City Council to consider raising League City's roadway impact fees

Within a few months, League City developers may be paying more for roadway projects, lessening the burden on taxpayers. (Courtesy Adobe Stock)
Within a few months, League City developers may be paying more for roadway projects, lessening the burden on taxpayers. (Courtesy Adobe Stock)

Within a few months, League City developers may be paying more for roadway projects, lessening the burden on taxpayers. (Courtesy Adobe Stock)

Image description
Designed by Justin Howell/Community Impact Newspaper
Within a few months, League City developers may be paying more for roadway projects, lessening the burden on taxpayers.

In January 2019, League City City Council unanimously passed an ordinance establishing roadway impact fees charged to developers to help cover the cost of road projects made necessary by new developments. The idea behind the fees was to facilitate new growth in League City, which is about halfway built out. Depending on a City Council vote this August, these fees could increase this summer.

At the time the ordinance was implemented, developers opposed the idea, calling impact fees another tax they would have to pay. The council agreed the fees were like a tax but said it is better the cost be paid by those causing the expenditures—the developers—rather than residents.

By the city collecting impact fees, taxpayers are not “subsidizing” roadwork for which developers should be paying, residents and officials have said. For these reasons, City Council adopted the roadway impact fees ordinance two years ago.

“It’s a way for growth to pay for growth and not put that back on existing taxpayers,” Director of Engineering Chris Sims said.


Under the ordinance, League City is divided into four roadway service areas, each no more than 6 miles in diameter, according to state law. Per the ordinance, the impact fee rate for Area 1, east of Hwy. 3, is $323 per service unit. The fee for areas 2-4 is $1,120 per service unit for residential developments and $560 per service unit for nonresidential developments. The amounts are based on the demand for development and roads in each area, Sims said.

Service units are calculated based on a formula that includes the number of cars that pass along a road during a peak traffic hour, the road’s length in miles and other factors. Service units for each type of development are predetermined; for instance, the service units for a general office building is 6.21, meaning the roadway impact fees collected for such a building would be $2,005.83 in Area 1 and $3,477.60 in areas 2-4.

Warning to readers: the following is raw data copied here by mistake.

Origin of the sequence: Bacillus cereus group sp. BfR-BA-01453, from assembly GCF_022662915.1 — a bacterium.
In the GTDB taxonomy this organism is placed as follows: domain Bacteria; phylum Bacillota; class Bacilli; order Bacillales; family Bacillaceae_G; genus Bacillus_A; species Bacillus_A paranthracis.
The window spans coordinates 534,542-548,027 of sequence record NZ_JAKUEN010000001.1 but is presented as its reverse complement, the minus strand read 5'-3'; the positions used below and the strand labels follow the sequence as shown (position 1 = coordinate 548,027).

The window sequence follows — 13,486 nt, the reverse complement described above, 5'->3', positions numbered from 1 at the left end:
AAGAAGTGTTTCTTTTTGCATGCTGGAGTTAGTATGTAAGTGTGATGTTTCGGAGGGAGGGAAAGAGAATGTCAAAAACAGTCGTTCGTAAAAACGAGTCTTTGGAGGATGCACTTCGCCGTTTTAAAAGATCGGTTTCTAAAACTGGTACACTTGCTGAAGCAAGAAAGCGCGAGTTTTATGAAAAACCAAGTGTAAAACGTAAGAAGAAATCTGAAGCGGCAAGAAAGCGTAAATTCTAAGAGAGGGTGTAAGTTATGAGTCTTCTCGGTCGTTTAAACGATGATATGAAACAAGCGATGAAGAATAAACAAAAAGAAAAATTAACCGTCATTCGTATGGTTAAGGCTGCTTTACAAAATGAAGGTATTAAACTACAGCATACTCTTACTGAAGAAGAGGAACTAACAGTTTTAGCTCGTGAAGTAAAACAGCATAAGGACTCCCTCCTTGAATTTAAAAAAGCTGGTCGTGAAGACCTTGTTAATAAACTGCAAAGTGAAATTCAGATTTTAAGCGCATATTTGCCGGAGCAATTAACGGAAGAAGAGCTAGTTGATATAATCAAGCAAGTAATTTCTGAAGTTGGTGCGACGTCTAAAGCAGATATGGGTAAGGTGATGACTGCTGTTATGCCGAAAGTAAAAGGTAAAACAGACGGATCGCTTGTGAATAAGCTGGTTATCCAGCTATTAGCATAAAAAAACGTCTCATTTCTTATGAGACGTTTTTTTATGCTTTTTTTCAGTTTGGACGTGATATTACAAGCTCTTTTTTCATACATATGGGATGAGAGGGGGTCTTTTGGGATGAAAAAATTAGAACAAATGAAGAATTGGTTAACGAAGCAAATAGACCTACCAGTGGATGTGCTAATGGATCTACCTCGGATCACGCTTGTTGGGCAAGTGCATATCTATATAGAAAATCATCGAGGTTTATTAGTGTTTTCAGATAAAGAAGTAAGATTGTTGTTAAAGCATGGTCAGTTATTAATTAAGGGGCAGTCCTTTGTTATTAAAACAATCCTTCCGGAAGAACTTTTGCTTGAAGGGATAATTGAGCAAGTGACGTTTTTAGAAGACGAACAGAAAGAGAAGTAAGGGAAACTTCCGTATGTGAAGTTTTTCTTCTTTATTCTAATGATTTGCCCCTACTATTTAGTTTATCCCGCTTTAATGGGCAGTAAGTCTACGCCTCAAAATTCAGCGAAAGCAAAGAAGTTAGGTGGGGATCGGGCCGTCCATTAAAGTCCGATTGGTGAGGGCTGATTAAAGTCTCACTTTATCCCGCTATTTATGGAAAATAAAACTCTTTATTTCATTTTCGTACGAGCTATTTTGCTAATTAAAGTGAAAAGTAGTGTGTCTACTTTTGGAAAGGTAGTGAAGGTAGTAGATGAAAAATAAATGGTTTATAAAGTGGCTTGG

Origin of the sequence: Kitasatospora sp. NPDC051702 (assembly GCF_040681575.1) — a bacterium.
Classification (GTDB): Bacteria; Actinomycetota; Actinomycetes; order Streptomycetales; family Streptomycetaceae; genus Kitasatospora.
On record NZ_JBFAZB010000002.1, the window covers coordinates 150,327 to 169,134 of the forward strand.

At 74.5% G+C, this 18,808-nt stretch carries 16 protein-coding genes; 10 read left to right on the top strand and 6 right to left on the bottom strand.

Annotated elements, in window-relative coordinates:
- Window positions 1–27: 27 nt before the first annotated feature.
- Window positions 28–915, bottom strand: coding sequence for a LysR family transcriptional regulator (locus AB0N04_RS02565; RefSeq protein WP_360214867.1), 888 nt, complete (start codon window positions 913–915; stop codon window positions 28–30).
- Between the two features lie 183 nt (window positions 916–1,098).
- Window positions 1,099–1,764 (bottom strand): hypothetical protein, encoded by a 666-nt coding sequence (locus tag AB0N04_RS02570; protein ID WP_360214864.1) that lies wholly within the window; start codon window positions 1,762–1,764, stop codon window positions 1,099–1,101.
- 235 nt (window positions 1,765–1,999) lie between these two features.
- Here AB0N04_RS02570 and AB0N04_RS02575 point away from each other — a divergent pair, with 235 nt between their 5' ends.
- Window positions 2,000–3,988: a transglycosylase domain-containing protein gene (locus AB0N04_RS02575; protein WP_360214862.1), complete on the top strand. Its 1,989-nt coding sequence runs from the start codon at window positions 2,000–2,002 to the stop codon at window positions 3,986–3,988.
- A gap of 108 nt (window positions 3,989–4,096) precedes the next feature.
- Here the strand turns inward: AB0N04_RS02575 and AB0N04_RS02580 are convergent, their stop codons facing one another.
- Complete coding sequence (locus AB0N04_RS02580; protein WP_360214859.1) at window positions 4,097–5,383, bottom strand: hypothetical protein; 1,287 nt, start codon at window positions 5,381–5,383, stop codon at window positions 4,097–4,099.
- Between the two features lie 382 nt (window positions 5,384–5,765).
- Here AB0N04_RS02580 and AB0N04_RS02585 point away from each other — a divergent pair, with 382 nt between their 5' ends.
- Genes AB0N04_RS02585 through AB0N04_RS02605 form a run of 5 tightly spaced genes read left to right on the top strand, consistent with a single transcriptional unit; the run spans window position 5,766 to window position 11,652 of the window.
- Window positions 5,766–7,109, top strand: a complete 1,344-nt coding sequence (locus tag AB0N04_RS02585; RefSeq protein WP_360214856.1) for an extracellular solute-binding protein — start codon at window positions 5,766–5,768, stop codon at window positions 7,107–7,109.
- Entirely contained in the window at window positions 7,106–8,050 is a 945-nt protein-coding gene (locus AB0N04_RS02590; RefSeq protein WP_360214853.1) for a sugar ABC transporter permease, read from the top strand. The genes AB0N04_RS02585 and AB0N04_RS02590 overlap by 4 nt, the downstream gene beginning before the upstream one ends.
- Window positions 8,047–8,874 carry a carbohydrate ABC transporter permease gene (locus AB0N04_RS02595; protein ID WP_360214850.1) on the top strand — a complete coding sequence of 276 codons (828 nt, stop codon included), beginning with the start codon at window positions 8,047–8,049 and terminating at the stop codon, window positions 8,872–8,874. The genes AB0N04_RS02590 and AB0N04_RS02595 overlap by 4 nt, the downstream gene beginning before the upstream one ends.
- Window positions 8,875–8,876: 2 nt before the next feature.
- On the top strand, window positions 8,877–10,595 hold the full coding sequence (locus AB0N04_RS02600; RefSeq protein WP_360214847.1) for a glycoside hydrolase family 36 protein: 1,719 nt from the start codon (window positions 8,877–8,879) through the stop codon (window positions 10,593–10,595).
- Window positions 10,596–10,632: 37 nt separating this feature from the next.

The statutory maximums for roadway impact fees in League City are higher than what the city charges today in some areas, such as in Area 2, on the city’s north side, where the maximum is $3,632; Area 3, on the city’s south side, where it is $1,153; and Area 4, on the city’s west side, where it is $1,120. The city can increase the fees up to those amounts.

Staff will return to City Council by early August with recommendations for new roadway impact fees. A public hearing will be held in August. Council members have already indicated they support increasing the fees.

“This is just kind of another step in ... [making] new development pay its own way and try to get ahead of the traffic for once instead of just being reactionary,” Council Member Nick Long said

Upcoming projects

The League City Parkway right-turn lane project will result in a new eastbound right-turn lane on League City Parkway to I-45, starting 300 feet west of Butler Road. The project will tie into an existing Texas Department of Transportation turn lane to improve mobility in the area.

  • Timeline: summer 2022-TBD

  • Cost: $300,500

  • Funding sources: city of League City, Galveston County


League City will install traffic signals along League City Parkway at Landing Boulevard, Magnolia Lane and West Bay Area Boulevard, along with a westbound right-turn lane at Magnolia. The Landing and Magnolia traffic signals will be constructed this upcoming fiscal year, which begins in October, and the remaining signal will be constructed in fiscal year 2022-23.


  • Timeline: fall 2021-late 2022